Painting with Depth: Background to Foreground

Blue Storm watercolours on Indian Village hand made paper debiriley.com

As I paint, my goal is to create the sense of seamless progression of back to front, i.e.  background into the middle ground and then foreground.  The prior post  Depth,  shared information on how Colour  is a great tool to create  the illusion of this kind of depth in a painting.  Edges and Tonal values will also help to create a sense of depth and can direct the eye through the painting – background, middle ground and foreground.

Blue Storm watercolours on Indian Village hand made paper debiriley.com
Blue Storm in watercolours on heavy Indian Village handmade paper debiriley.com
  • Hard Sharp Crisp  edges generally bring a shape Forward, nearer, into the Foreground.
  • Soft, blurred fuzzy edges make a shape Recede back into the distance, into the Background.
  • The medium edge, not Hard Sharp and not fuzzy blurred, is perfect for the Middleground shapes.

 

When I paint, sketch, draw, tonal value study, etc:  I nearly always start with the Background Shape FIRST!

This is very important!      Beginners do not often do this;   nor do they understand – the benefits.      The painting, the art work is transformed with much more depth and perspective, if the background is started first!  Then proceed to the middleground shapes…… then progress into the foreground shapes.  By doing this you are building a solid foundation of progressive  sequential tonal values in the correct tones and the correct placements.    

In this Abstract  Blue Storm, the white space in front has a hard sharp Edge of blue and green blue along it, creating the sense of nearness.  It created the Foreground.

Looking into the back left corner, the paler softer blurred edges mingle and merge. Softly.   The mind translates this into aha!  the Background.    Whereas, coming forward now into the centre area,  the edges become just a little sharper. Not as hard and crisp as that Foreground Edge, but a medium  edge.   So,  even in an abstract, through the use of edges – hard, medium, soft   I can create  Background Middleground Foreground.

Also if the Background tones were a lot more obviously Paler,  it could have pushed the sense of depth even more. Typically, I’d have had that background area lighter.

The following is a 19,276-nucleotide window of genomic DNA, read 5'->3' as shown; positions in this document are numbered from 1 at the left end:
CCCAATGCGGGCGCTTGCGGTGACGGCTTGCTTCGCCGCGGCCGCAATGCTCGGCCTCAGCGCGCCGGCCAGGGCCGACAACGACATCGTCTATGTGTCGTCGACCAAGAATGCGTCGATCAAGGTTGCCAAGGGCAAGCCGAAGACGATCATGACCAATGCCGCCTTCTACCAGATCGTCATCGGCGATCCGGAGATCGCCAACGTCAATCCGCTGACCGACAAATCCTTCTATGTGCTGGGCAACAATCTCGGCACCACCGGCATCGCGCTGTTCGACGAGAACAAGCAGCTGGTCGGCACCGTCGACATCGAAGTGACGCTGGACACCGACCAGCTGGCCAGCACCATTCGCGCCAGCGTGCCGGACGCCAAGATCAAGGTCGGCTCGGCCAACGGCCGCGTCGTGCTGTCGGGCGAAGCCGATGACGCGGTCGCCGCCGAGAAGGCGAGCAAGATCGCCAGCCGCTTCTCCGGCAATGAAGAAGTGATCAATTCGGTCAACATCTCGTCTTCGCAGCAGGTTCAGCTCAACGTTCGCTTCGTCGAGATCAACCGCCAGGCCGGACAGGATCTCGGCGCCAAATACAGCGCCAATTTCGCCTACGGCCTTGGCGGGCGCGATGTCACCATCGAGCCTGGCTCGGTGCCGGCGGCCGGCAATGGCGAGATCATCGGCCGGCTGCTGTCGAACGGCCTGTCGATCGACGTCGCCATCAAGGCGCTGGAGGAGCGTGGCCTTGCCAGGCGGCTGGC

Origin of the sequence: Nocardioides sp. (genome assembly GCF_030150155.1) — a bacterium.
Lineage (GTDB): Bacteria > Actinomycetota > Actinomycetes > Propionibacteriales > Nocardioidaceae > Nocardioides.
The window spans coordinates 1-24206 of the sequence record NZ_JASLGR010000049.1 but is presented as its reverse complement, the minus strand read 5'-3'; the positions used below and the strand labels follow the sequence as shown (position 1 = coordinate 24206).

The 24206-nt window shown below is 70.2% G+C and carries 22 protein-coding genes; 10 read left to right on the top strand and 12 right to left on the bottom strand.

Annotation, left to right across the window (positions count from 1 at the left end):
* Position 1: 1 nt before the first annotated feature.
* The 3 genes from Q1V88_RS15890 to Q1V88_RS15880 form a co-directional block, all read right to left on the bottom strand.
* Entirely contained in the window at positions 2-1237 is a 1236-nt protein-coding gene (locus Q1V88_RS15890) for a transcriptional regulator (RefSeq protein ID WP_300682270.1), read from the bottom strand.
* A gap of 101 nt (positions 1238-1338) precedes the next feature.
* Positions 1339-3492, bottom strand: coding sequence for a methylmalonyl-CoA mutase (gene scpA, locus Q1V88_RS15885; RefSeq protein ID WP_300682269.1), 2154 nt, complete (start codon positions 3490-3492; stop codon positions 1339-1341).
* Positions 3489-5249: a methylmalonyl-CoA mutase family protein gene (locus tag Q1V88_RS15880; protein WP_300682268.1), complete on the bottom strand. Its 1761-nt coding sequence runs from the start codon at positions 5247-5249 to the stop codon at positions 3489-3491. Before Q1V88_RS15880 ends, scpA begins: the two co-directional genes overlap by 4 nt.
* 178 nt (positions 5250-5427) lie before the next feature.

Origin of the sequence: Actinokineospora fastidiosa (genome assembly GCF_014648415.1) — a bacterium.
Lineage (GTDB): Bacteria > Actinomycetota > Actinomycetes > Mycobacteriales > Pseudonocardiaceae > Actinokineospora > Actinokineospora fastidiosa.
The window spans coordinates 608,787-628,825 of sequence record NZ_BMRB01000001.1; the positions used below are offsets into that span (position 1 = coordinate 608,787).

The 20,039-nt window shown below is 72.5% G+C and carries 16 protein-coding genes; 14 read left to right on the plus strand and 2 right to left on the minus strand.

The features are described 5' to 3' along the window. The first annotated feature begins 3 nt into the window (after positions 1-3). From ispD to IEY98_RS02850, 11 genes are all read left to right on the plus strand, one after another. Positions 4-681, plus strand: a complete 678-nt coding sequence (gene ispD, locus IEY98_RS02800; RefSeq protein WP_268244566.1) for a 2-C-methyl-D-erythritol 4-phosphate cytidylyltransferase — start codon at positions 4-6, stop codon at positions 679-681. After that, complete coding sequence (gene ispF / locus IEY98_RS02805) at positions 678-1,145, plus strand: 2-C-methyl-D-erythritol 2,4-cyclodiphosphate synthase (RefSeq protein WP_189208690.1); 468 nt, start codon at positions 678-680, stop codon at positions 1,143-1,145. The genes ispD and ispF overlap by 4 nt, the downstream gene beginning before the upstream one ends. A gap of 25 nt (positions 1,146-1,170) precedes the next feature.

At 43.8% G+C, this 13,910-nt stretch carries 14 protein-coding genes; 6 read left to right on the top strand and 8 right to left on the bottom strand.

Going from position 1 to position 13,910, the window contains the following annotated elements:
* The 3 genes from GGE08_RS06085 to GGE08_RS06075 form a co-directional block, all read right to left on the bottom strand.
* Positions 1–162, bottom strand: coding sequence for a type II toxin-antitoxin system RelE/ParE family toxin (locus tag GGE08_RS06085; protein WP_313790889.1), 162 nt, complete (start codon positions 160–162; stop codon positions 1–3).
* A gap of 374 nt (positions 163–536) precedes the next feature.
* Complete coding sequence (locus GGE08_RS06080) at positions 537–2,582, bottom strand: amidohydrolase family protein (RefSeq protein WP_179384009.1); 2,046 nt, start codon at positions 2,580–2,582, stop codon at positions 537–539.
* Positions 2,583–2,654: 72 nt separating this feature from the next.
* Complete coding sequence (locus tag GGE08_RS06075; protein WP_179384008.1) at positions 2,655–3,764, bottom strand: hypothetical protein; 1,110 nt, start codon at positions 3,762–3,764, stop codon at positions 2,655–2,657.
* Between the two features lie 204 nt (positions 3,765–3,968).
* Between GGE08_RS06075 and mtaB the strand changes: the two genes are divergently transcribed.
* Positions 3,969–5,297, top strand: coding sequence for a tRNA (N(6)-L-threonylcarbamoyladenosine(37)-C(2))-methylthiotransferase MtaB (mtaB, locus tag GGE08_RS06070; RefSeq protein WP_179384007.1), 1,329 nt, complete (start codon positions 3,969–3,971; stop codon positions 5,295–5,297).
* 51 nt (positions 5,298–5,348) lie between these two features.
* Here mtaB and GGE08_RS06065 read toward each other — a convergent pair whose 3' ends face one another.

Blue Storm Watercolour debiriley.com
Blue Storm Watercolours Indian Village handmade paper debiriley.com

However.  My beginner guideline  #9  Don’t Fiddle.  The more I fiddle, the more it gets overworked and will result in mud. I need to avoid mud!

Its best to leave the image alone. As it is, the deeper blue from the bottom left curves up and around, to lead the eye up and in. Therefore, I find the tone acceptable and of use.

There are art basic guidelines.  As an artist, I am always free to alter, ignore, rearrange these guidelines at my discretion. There will be consequences, I just have to know what those are and how to work with them.

In St. Ives NSW Bushland watercolours, a more traditional painting, I can see how the tones in the background are much paler, then they become mid tone in the middle, and deeper dark in the Foreground.  Tonal Values and their correct placement play a vital role in this image.

Also, its edges in the background are quite soft and hazy. In the middle ground becoming firmer. In the Foreground the edges are Harder, sharper, crisp creating more definition. These techniques used in sequence, Background then Middleground, then Foreground,  help the beginner to create a painting with a greater range of depth and perspective, and sensitivity.

Watercolours St. Ives bushland debiriley.com
St. Ives NSW bushland watercolours debiriley.com
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